A probate sale is the sale of a home of someone who has passed and does not have a living trust. When looking to purchase a probate listing, the first question to ask is whether or not the sale requires court confirmation.
Those requiring court confirmation
In this instance, the seller accepts an offer “subject to court confirmation.” By the time of the court hearing, the buyer has removed their contingencies and is prepared to close escrow. During this hearing, other bidders are invited and have the opportunity to outbid the original buyer. The first overbid is a complicated calculation. Approximately 5% over the currently “in escrow price”. Click here to read more about the overbidding process and formula used to calculate the first overbid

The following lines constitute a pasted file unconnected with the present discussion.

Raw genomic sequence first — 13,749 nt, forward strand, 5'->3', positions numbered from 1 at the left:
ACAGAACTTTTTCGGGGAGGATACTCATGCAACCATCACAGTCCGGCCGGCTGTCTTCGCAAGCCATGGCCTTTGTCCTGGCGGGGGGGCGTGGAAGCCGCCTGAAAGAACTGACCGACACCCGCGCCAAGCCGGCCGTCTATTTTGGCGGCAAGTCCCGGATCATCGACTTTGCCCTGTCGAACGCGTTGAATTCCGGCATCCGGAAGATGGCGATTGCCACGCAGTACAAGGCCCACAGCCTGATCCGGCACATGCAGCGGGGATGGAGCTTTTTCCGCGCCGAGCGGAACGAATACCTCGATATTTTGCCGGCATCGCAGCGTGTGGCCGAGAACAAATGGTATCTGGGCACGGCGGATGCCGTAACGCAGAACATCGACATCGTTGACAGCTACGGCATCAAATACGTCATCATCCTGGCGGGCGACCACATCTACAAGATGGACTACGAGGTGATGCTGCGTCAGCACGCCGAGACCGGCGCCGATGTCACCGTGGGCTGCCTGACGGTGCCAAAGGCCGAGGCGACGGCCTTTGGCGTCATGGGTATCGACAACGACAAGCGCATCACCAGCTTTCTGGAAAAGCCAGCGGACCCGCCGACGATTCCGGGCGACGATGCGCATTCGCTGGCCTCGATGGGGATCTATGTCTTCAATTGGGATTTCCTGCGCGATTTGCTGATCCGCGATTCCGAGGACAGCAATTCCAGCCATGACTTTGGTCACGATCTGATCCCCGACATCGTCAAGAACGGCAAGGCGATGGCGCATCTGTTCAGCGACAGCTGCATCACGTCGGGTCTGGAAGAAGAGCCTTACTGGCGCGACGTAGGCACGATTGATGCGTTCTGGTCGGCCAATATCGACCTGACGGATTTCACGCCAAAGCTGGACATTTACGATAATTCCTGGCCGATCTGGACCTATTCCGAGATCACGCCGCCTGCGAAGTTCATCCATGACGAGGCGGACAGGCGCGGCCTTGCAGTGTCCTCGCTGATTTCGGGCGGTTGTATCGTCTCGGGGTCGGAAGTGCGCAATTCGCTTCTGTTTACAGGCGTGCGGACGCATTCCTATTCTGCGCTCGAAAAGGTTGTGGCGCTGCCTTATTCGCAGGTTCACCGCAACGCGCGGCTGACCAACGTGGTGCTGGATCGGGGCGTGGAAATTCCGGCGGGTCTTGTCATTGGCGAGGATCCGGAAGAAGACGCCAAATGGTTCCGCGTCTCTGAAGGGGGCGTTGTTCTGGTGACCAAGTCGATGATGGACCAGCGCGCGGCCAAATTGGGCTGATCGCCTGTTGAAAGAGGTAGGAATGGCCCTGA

At the hearing four things can happen:
1) No other bidders appear in court; original buyer closes at the already agreed upon offered price. 2) There are other bidders, but the original buyer outbids them. 3) Other bidders appear and the original buyer decides not to compete (increase his offered price). 4) There are other bidders who outbid the original buyer and this successful bidder purchases the property.
Those which don’t require court confirmation
Involvement of a probate attorney is necessary, as they may want to review contracts, which can result in a slight delay of time. Other than that, the escrow will be very similar to a standard real estate sale.
The Harb and Co. Team has decades of experience representing both buyers and executors of probate sales. They can be quite complicated and an experienced Realtor is a must.